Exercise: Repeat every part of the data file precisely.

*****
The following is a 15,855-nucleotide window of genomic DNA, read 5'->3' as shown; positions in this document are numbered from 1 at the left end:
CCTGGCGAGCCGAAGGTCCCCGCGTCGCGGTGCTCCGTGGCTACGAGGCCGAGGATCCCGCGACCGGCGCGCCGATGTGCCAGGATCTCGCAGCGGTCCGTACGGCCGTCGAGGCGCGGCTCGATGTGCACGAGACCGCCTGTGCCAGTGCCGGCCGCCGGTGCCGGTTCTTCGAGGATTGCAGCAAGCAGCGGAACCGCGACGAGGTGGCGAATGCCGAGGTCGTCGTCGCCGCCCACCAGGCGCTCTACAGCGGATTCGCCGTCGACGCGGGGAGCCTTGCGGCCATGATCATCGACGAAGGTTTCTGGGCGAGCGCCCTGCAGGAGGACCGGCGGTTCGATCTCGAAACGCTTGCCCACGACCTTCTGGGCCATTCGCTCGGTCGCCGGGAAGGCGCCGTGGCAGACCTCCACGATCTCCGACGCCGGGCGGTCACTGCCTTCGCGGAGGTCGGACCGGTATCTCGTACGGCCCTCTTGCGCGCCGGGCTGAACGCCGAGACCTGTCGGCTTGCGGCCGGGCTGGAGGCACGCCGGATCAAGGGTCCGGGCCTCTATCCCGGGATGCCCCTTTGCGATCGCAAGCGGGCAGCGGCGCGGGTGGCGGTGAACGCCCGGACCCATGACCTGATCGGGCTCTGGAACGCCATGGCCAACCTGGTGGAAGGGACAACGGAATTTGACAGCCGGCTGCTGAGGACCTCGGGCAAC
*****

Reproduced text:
The following is a 15,855-nucleotide window of genomic DNA, read 5'->3' as shown; positions in this document are numbered from 1 at the left end:
CCTGGCGAGCCGAAGGTCCCCGCGTCGCGGTGCTCCGTGGCTACGAGGCCGAGGATCCCGCGACCGGCGCGCCGATGTGCCAGGATCTCGCAGCGGTCCGTACGGCCGTCGAGGCGCGGCTCGATGTGCACGAGACCGCCTGTGCCAGTGCCGGCCGCCGGTGCCGGTTCTTCGAGGATTGCAGCAAGCAGCGGAACCGCGACGAGGTGGCGAATGCCGAGGTCGTCGTCGCCGCCCACCAGGCGCTCTACAGCGGATTCGCCGTCGACGCGGGGAGCCTTGCGGCCATGATCATCGACGAAGGTTTCTGGGCGAGCGCCCTGCAGGAGGACCGGCGGTTCGATCTCGAAACGCTTGCCCACGACCTTCTGGGCCATTCGCTCGGTCGCCGGGAAGGCGCCGTGGCAGACCTCCACGATCTCCGACGCCGGGCGGTCACTGCCTTCGCGGAGGTCGGACCGGTATCTCGTACGGCCCTCTTGCGCGCCGGGCTGAACGCCGAGACCTGTCGGCTTGCGGCCGGGCTGGAGGCACGCCGGATCAAGGGTCCGGGCCTCTATCCCGGGATGCCCCTTTGCGATCGCAAGCGGGCAGCGGCGCGGGTGGCGGTGAACGCCCGGACCCATGACCTGATCGGGCTCTGGAACGCCATGGCCAACCTGGTGGAAGGGACAACGGAATTTGACAGCCGGCTGCTGAGGACCTCGGGCAAC